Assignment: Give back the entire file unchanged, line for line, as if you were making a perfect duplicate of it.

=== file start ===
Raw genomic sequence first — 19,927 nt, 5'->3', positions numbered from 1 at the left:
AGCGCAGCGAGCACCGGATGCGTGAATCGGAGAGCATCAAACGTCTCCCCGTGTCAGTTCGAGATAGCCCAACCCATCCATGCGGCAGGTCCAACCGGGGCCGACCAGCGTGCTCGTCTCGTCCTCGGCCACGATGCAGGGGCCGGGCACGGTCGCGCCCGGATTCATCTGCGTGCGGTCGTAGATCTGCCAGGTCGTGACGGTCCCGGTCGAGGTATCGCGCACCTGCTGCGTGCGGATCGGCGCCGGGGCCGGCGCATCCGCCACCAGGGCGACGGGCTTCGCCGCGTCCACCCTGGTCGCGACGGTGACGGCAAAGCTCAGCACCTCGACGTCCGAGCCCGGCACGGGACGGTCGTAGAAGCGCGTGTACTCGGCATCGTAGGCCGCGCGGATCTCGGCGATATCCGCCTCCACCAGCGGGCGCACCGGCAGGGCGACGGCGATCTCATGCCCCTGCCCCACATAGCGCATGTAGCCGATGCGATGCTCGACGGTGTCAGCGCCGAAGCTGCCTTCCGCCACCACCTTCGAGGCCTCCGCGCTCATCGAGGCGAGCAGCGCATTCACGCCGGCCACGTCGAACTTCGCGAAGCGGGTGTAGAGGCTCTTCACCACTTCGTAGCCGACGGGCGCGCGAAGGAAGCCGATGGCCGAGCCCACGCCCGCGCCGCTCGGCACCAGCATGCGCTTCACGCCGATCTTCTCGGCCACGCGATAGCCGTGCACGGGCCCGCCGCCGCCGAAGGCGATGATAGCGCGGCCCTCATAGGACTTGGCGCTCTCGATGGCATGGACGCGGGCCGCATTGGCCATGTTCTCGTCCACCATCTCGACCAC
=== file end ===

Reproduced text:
Raw genomic sequence first — 19,927 nt, 5'->3', positions numbered from 1 at the left:
AGCGCAGCGAGCACCGGATGCGTGAATCGGAGAGCATCAAACGTCTCCCCGTGTCAGTTCGAGATAGCCCAACCCATCCATGCGGCAGGTCCAACCGGGGCCGACCAGCGTGCTCGTCTCGTCCTCGGCCACGATGCAGGGGCCGGGCACGGTCGCGCCCGGATTCATCTGCGTGCGGTCGTAGATCTGCCAGGTCGTGACGGTCCCGGTCGAGGTATCGCGCACCTGCTGCGTGCGGATCGGCGCCGGGGCCGGCGCATCCGCCACCAGGGCGACGGGCTTCGCCGCGTCCACCCTGGTCGCGACGGTGACGGCAAAGCTCAGCACCTCGACGTCCGAGCCCGGCACGGGACGGTCGTAGAAGCGCGTGTACTCGGCATCGTAGGCCGCGCGGATCTCGGCGATATCCGCCTCCACCAGCGGGCGCACCGGCAGGGCGACGGCGATCTCATGCCCCTGCCCCACATAGCGCATGTAGCCGATGCGATGCTCGACGGTGTCAGCGCCGAAGCTGCCTTCCGCCACCACCTTCGAGGCCTCCGCGCTCATCGAGGCGAGCAGCGCATTCACGCCGGCCACGTCGAACTTCGCGAAGCGGGTGTAGAGGCTCTTCACCACTTCGTAGCCGACGGGCGCGCGAAGGAAGCCGATGGCCGAGCCCACGCCCGCGCCGCTCGGCACCAGCATGCGCTTCACGCCGATCTTCTCGGCCACGCGATAGCCGTGCACGGGCCCGCCGCCGCCGAAGGCGATGATAGCGCGGCCCTCATAGGACTTGGCGCTCTCGATGGCATGGACGCGGGCCGCATTGGCCATGTTCTCGTCCACCATCTCGACCAC